Ramayana is an unimaginably ancient epic poem, translated here into beautiful English prose. It does not present Hindu theology-- to glimpse Hinduism's ancient essence, one must attempt to understand the more impenetrable Upanishads. Rather, Ramayana presents in a literary, or fictional, work all of the values of right conduct, or "dharma," that are essential to happiness in all the worlds. The story so remarkably resembles Homer's The Illiad that it is difficult to believe some ancient wandering poet did not export the story to the near eastern culture of ancient Greece, many centuries after it began being told amongst Indian poets. Consequently, the values of Ramayana reverberate throughout three millenia of Eastern as well as Western literature. Honoring your father, fogiveness, loyalty to wife and husband irrespective of the hardships, devotion to God, knowing God when you see him, rejection of earthly wealth, and reverence for all of nature. These are but a few of the values, dharma, that revisit the reader through one beautiful character after another. Ramayana is essential reading for any ersatz scholar or well-read mind.
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27 of 32 people found the following review helpful By A Customer on July 24, 1997
Format: Paperback
In King Lear, a promise given by a foolish old man brings catastrophic changes to the world around him. Likewise, a foolish promise by an elderly king launches the epic Ramayana. Both stories bring forth the depth and strength of the human spirit. King Lear is a tragedy. The Ramayana is also; the author places his noble characters in harm's way to demonstrate their greatness. The Ramayana's chief purpose is to demonstrate the proper exercise of Dharma, the Hindu principle that is often loosely translated as "Law". The protagonist, Rama, his wife, Sita, his brothers and the army of animals they enlist show through their actions how life is to be spent in the service of truth.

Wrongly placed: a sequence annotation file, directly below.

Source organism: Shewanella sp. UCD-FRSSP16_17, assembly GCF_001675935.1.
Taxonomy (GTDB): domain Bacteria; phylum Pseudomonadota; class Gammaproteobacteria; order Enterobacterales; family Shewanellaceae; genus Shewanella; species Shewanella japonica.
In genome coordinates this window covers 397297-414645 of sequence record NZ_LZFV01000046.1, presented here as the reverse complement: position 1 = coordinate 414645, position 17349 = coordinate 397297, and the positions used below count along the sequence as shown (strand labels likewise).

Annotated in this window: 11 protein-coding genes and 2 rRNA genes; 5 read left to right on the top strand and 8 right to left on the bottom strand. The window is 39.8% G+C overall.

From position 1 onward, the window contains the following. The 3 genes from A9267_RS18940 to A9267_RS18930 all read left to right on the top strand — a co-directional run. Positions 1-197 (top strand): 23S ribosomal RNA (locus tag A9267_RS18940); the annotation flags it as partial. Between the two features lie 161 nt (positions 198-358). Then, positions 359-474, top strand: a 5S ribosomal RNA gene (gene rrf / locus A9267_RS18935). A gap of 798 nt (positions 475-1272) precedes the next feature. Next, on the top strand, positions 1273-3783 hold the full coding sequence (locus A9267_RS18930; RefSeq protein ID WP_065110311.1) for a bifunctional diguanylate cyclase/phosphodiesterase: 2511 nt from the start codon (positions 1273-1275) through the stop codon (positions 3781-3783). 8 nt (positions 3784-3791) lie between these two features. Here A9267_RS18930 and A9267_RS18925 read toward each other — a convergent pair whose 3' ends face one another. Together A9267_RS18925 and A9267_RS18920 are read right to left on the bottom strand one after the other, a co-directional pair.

Here's the plot (not to give away too much). Rama's father, King Dasratha promises two boons to his youngest wife Kaikeyi. Dasratha abdicates, intending to make Rama king, but Kaikeyi uses her boons on the eve of Rama's ascension to the throne, one to make her son Bharatha king in Rama's stead, the second to banish Rama for 15 years. The king wants to renege on his promises, but Rama refuses to let this happen. He leaves the kingdom willingly.

Rama, Sita and Rama's brother Lakshmana live in the jungle for 15 years, in the course of this time, Sita is kidnapped by daemons bent on destroying the world. Rama enlists the help of the bear and monkey kings to recapture her and this is the heart of the story.

Now, what makes this story is its characters and their courage. Rama will never break a promise, even when it may cost him his life. Sita and Lakshmana leave the palace for a life spent wearing the bark of trees. The animals, especially the immortal monkey, Hanuman, inspired by the love between Rama and Sita, fight ferociously against their much more powerful foes.